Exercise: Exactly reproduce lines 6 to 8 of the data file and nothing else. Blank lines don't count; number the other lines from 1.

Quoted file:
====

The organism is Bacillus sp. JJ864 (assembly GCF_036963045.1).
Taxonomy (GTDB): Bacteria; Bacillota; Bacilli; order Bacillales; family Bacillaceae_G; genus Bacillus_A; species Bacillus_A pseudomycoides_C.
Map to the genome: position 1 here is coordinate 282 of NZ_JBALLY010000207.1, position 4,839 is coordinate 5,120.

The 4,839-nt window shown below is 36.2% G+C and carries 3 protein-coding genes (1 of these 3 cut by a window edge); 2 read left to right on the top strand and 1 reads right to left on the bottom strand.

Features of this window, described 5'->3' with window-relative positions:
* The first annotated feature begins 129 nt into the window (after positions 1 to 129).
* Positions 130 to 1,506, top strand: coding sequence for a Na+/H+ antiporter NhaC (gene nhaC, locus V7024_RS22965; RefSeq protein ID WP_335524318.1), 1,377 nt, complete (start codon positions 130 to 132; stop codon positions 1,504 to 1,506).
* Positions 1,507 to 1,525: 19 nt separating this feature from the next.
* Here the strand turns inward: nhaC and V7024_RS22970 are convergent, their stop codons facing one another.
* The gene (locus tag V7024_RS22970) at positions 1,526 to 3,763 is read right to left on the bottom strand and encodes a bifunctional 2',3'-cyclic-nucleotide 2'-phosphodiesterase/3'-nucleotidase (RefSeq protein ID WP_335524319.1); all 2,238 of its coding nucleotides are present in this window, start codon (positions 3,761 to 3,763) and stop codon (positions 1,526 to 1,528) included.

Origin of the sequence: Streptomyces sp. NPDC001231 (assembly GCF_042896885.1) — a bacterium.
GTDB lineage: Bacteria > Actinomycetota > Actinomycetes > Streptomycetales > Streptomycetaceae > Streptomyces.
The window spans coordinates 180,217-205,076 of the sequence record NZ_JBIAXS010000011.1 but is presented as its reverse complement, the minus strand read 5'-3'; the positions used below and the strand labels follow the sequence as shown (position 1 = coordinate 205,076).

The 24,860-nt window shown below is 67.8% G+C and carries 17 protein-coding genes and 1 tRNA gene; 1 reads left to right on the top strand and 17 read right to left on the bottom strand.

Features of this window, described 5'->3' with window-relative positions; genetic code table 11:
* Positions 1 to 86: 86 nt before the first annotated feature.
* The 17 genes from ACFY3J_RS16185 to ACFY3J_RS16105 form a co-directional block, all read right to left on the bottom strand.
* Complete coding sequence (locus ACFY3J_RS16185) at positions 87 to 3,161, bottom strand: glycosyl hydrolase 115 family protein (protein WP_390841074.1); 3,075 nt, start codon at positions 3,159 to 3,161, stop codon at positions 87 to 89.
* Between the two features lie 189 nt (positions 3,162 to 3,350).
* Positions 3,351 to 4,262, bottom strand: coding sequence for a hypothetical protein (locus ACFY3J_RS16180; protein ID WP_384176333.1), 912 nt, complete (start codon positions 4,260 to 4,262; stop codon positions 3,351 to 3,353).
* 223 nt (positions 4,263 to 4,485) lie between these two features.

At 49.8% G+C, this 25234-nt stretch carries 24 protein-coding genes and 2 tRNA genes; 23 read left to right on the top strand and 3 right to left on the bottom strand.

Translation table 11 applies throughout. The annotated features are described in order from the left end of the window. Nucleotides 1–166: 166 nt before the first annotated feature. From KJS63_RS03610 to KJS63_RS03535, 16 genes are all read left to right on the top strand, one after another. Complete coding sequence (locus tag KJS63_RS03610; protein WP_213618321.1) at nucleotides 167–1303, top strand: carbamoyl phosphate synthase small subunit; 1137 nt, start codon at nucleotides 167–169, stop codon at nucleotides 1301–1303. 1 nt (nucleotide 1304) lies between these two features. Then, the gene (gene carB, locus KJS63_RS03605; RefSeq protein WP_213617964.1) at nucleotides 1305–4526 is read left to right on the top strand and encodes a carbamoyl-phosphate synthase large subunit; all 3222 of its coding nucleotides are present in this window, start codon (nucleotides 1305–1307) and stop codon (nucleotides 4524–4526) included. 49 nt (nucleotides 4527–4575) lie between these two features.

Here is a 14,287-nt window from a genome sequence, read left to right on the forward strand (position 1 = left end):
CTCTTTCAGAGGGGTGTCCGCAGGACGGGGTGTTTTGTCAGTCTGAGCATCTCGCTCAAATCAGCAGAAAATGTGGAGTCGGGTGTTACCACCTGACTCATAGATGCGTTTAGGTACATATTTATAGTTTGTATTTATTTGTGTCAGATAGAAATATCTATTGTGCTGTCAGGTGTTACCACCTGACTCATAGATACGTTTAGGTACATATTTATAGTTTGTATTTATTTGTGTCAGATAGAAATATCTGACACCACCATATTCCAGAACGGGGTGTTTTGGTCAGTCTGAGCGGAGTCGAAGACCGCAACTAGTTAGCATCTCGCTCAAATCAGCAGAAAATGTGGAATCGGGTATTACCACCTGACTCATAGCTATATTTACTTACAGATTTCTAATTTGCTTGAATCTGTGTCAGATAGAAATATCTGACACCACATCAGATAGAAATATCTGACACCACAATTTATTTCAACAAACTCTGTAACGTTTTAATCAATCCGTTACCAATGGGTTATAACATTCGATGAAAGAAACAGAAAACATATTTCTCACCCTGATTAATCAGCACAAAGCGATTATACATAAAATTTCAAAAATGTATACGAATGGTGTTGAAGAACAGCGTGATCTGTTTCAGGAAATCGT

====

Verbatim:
* The first annotated feature begins 129 nt into the window (after positions 1 to 129).
* Positions 130 to 1,506, top strand: coding sequence for a Na+/H+ antiporter NhaC (gene nhaC, locus V7024_RS22965; RefSeq protein ID WP_335524318.1), 1,377 nt, complete (start codon positions 130 to 132; stop codon positions 1,504 to 1,506).
* Positions 1,507 to 1,525: 19 nt separating this feature from the next.